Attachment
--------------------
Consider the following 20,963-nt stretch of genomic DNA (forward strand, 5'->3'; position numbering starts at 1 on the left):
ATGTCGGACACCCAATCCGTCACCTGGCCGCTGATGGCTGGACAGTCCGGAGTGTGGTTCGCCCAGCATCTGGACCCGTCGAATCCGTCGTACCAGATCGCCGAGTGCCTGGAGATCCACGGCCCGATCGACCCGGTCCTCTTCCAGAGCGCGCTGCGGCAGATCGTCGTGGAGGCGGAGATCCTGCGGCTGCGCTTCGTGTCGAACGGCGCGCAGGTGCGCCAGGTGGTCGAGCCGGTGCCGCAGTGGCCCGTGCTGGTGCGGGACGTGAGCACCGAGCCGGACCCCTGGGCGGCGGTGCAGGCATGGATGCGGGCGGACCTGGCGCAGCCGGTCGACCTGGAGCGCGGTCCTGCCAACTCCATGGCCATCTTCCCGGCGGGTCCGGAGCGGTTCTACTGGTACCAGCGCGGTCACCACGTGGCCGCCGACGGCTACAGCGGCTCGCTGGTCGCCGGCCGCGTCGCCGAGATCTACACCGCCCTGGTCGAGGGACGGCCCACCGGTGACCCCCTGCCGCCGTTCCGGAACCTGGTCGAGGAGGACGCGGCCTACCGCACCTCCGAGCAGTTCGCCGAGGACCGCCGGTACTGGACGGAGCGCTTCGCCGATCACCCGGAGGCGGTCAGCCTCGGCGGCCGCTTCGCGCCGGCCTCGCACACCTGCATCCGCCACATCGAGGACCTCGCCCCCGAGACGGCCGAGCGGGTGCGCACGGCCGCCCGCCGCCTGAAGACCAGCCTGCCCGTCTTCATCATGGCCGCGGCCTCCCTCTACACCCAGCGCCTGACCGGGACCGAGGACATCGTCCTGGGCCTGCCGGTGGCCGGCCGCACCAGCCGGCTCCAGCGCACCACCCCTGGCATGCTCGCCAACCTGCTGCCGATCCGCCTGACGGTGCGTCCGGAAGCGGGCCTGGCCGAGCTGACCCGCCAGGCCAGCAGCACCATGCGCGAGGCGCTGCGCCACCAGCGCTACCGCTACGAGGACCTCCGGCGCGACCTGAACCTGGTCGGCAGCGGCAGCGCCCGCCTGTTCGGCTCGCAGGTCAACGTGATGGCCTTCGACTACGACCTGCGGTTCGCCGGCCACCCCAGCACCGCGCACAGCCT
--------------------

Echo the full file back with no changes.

Consider the following 20,963-nt stretch of genomic DNA (forward strand, 5'->3'; position numbering starts at 1 on the left):
ATGTCGGACACCCAATCCGTCACCTGGCCGCTGATGGCTGGACAGTCCGGAGTGTGGTTCGCCCAGCATCTGGACCCGTCGAATCCGTCGTACCAGATCGCCGAGTGCCTGGAGATCCACGGCCCGATCGACCCGGTCCTCTTCCAGAGCGCGCTGCGGCAGATCGTCGTGGAGGCGGAGATCCTGCGGCTGCGCTTCGTGTCGAACGGCGCGCAGGTGCGCCAGGTGGTCGAGCCGGTGCCGCAGTGGCCCGTGCTGGTGCGGGACGTGAGCACCGAGCCGGACCCCTGGGCGGCGGTGCAGGCATGGATGCGGGCGGACCTGGCGCAGCCGGTCGACCTGGAGCGCGGTCCTGCCAACTCCATGGCCATCTTCCCGGCGGGTCCGGAGCGGTTCTACTGGTACCAGCGCGGTCACCACGTGGCCGCCGACGGCTACAGCGGCTCGCTGGTCGCCGGCCGCGTCGCCGAGATCTACACCGCCCTGGTCGAGGGACGGCCCACCGGTGACCCCCTGCCGCCGTTCCGGAACCTGGTCGAGGAGGACGCGGCCTACCGCACCTCCGAGCAGTTCGCCGAGGACCGCCGGTACTGGACGGAGCGCTTCGCCGATCACCCGGAGGCGGTCAGCCTCGGCGGCCGCTTCGCGCCGGCCTCGCACACCTGCATCCGCCACATCGAGGACCTCGCCCCCGAGACGGCCGAGCGGGTGCGCACGGCCGCCCGCCGCCTGAAGACCAGCCTGCCCGTCTTCATCATGGCCGCGGCCTCCCTCTACACCCAGCGCCTGACCGGGACCGAGGACATCGTCCTGGGCCTGCCGGTGGCCGGCCGCACCAGCCGGCTCCAGCGCACCACCCCTGGCATGCTCGCCAACCTGCTGCCGATCCGCCTGACGGTGCGTCCGGAAGCGGGCCTGGCCGAGCTGACCCGCCAGGCCAGCAGCACCATGCGCGAGGCGCTGCGCCACCAGCGCTACCGCTACGAGGACCTCCGGCGCGACCTGAACCTGGTCGGCAGCGGCAGCGCCCGCCTGTTCGGCTCGCAGGTCAACGTGATGGCCTTCGACTACGACCTGCGGTTCGCCGGCCACCCCAGCACCGCGCACAGCCT